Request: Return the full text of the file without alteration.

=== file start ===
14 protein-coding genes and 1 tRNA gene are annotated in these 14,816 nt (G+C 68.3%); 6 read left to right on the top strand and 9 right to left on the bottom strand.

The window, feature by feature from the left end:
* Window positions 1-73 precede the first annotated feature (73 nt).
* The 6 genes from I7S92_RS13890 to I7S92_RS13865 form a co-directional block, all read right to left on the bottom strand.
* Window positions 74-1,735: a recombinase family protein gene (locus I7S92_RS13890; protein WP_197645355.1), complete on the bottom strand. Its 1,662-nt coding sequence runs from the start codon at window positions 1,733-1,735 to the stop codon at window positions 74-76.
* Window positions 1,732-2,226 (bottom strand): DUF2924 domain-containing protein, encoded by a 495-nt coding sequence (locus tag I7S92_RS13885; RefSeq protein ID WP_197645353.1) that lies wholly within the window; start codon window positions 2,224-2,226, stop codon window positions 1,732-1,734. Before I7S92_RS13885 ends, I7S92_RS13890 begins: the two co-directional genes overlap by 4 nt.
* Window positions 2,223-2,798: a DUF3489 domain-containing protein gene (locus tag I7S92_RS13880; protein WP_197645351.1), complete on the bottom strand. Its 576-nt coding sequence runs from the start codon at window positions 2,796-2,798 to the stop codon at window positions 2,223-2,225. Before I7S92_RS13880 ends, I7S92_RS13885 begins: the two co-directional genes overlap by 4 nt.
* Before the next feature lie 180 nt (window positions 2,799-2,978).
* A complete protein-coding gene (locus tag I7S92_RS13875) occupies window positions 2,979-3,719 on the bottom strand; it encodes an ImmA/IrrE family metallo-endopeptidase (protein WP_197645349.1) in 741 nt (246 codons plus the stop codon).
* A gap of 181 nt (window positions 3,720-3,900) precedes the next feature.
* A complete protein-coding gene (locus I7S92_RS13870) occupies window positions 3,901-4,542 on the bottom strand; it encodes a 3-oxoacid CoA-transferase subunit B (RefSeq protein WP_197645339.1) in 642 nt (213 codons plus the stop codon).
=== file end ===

14 protein-coding genes and 1 tRNA gene are annotated in these 14,816 nt (G+C 68.3%); 6 read left to right on the top strand and 9 right to left on the bottom strand.

The window, feature by feature from the left end:
* Window positions 1-73 precede the first annotated feature (73 nt).
* The 6 genes from I7S92_RS13890 to I7S92_RS13865 form a co-directional block, all read right to left on the bottom strand.
* Window positions 74-1,735: a recombinase family protein gene (locus I7S92_RS13890; protein WP_197645355.1), complete on the bottom strand. Its 1,662-nt coding sequence runs from the start codon at window positions 1,733-1,735 to the stop codon at window positions 74-76.
* Window positions 1,732-2,226 (bottom strand): DUF2924 domain-containing protein, encoded by a 495-nt coding sequence (locus tag I7S92_RS13885; RefSeq protein ID WP_197645353.1) that lies wholly within the window; start codon window positions 2,224-2,226, stop codon window positions 1,732-1,734. Before I7S92_RS13885 ends, I7S92_RS13890 begins: the two co-directional genes overlap by 4 nt.
* Window positions 2,223-2,798: a DUF3489 domain-containing protein gene (locus tag I7S92_RS13880; protein WP_197645351.1), complete on the bottom strand. Its 576-nt coding sequence runs from the start codon at window positions 2,796-2,798 to the stop codon at window positions 2,223-2,225. Before I7S92_RS13880 ends, I7S92_RS13885 begins: the two co-directional genes overlap by 4 nt.
* Before the next feature lie 180 nt (window positions 2,799-2,978).
* A complete protein-coding gene (locus tag I7S92_RS13875) occupies window positions 2,979-3,719 on the bottom strand; it encodes an ImmA/IrrE family metallo-endopeptidase (protein WP_197645349.1) in 741 nt (246 codons plus the stop codon).
* A gap of 181 nt (window positions 3,720-3,900) precedes the next feature.
* A complete protein-coding gene (locus I7S92_RS13870) occupies window positions 3,901-4,542 on the bottom strand; it encodes a 3-oxoacid CoA-transferase subunit B (RefSeq protein WP_197645339.1) in 642 nt (213 codons plus the stop codon).